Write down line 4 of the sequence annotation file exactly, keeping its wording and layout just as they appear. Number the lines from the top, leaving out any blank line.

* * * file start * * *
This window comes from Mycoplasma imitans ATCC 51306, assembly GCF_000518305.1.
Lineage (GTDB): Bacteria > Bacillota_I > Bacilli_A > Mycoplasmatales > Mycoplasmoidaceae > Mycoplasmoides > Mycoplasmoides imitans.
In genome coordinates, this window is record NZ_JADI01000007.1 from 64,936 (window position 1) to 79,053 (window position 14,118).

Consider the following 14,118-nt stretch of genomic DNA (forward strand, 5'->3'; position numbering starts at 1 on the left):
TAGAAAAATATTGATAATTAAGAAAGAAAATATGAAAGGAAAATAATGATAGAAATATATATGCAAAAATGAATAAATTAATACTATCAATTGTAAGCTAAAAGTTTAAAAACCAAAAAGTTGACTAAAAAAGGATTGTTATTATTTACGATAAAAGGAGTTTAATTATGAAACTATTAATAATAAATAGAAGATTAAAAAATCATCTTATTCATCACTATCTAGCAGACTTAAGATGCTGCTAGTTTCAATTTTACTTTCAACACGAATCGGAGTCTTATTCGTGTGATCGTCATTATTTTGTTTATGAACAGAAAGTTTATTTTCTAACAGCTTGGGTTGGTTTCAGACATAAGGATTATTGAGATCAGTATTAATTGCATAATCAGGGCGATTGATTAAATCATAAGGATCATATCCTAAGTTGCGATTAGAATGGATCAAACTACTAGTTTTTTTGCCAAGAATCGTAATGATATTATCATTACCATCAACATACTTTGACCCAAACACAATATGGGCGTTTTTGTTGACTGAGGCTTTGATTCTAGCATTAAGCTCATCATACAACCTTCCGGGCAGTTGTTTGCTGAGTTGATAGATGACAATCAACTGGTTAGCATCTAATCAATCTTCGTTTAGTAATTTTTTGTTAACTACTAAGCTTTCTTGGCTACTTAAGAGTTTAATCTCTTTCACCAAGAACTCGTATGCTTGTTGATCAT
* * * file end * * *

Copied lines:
Consider the following 14,118-nt stretch of genomic DNA (forward strand, 5'->3'; position numbering starts at 1 on the left):